That first day of school is approaching.  And with it comes many thoughts and feelings: worries about everything that needs to be done the first few days back, excitement about what will be accomplished in the coming year, and images of students past and the joys they brought us.  But for me, after all of these years of teaching and all of those “first days back to school,” the most powerful thought – a thought we teachers all share – is hope.  Yes, hope.  Each of us, as we walk through the doors of our school, embodies the remarkable sentiment of William Purkey when he stated that, “Education is fundamentally an imaginative act of hope.”  Hope for what the coming school year will bring, hope for what our students will achieve, and hope for what we can help each of those entrusted to us become.

We envision what the future holds for every student by setting goals that some may think improbable or too difficult.  But with our encouragement, enthusiasm, patience and kindness, those goals become their reality.  That’s how important you are in the lives of every child you teach.  That’s what makes teaching far more a calling than a career.  That’s why each of us – at the very core of our being, on the first day of school and every other day – understands and exemplifies those extraordinary words of Audrey Hepburn: “Nothing is impossible, the word itself says ‘I’m possible’!” Welcome back to the first day of school, to what’s possible, to the first day of what every student can be, because of you.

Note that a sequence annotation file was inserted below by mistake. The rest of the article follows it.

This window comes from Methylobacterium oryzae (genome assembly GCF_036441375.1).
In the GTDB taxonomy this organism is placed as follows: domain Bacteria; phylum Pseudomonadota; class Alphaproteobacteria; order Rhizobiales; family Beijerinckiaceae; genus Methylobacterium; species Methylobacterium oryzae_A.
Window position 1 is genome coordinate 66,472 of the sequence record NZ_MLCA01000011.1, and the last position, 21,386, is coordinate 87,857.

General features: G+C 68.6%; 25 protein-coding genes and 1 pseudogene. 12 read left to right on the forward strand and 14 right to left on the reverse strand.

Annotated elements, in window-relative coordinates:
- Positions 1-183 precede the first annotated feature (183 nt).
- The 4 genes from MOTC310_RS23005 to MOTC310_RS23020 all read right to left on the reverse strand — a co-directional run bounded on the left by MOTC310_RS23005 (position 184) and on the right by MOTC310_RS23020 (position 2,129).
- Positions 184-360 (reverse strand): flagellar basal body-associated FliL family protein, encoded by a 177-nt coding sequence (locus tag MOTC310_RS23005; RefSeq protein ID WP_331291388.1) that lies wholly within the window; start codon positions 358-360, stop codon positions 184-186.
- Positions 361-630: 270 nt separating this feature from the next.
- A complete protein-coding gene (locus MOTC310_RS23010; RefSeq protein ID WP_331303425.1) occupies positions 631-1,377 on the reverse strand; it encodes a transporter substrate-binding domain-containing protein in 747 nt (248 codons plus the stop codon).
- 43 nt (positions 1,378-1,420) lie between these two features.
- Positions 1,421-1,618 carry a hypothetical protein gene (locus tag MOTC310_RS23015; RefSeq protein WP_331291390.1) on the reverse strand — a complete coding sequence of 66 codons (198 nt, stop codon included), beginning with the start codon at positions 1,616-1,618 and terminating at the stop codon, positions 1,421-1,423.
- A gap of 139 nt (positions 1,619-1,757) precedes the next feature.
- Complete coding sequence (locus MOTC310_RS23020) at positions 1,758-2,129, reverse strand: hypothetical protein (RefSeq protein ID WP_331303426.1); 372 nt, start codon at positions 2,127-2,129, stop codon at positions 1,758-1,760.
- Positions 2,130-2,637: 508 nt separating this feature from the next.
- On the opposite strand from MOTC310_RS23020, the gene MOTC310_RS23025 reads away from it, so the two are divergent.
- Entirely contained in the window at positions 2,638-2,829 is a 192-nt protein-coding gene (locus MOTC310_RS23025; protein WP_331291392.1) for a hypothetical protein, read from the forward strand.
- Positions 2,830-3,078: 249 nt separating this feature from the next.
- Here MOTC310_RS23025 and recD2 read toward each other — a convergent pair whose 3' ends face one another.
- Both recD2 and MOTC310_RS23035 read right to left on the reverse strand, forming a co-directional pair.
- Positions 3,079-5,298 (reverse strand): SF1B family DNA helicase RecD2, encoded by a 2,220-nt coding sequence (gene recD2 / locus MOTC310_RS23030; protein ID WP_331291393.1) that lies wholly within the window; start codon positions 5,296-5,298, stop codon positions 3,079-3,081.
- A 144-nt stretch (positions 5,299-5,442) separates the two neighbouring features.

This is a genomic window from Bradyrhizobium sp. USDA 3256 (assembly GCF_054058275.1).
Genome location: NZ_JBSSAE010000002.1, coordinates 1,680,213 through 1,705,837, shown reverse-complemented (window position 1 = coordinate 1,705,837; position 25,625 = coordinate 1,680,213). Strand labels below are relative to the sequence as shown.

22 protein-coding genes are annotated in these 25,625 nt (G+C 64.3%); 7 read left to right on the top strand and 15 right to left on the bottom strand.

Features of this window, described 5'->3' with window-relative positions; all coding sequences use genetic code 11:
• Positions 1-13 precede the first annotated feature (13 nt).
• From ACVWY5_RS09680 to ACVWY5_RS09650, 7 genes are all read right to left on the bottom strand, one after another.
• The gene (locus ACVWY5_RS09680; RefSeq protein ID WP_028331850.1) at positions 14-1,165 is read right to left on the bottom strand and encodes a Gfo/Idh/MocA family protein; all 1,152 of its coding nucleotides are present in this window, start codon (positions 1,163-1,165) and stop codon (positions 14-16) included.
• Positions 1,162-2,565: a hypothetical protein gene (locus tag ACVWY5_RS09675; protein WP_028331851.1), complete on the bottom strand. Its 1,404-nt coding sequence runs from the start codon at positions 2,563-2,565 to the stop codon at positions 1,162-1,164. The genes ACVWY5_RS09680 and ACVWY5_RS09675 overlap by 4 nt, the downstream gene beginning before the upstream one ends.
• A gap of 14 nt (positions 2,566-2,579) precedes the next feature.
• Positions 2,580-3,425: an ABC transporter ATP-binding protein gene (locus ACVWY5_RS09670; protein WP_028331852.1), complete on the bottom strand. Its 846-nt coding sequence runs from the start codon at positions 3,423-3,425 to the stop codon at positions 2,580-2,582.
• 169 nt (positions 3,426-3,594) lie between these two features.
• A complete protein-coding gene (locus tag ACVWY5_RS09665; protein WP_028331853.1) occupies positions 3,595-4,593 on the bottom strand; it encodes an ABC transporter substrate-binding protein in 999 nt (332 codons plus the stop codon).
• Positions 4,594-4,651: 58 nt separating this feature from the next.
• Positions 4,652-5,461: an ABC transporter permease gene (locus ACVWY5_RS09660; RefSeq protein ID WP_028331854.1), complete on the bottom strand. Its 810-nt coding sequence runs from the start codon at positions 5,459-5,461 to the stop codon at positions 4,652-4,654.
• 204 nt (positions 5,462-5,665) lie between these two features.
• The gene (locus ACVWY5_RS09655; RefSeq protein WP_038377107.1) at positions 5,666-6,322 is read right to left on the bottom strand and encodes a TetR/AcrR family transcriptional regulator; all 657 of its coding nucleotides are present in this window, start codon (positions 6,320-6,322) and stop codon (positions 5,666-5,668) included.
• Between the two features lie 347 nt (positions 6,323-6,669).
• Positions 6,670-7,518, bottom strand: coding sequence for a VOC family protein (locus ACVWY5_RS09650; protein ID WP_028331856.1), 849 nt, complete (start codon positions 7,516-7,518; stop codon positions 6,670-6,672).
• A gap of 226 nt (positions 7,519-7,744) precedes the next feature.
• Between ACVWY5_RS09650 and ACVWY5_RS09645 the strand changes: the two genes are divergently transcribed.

Peter Loel Boonshaft, Director of Education
KHS America

About the Author

Dr. Boonshaft is the author of the critically acclaimed best-selling books Teaching Music with Passion, Teaching Music with Purpose, and Teaching Music with Promise. Dr. Boonshaft is currently on the faculty of Hofstra University in Hempstead, New York, where he is Professor of Music and Director of Bands. He has also been named Director of Education for KHS America. He was honored by the National Association for Music Education and Music For All as the first recipient of the “George M. Parks Award for Leadership in Music Education.”

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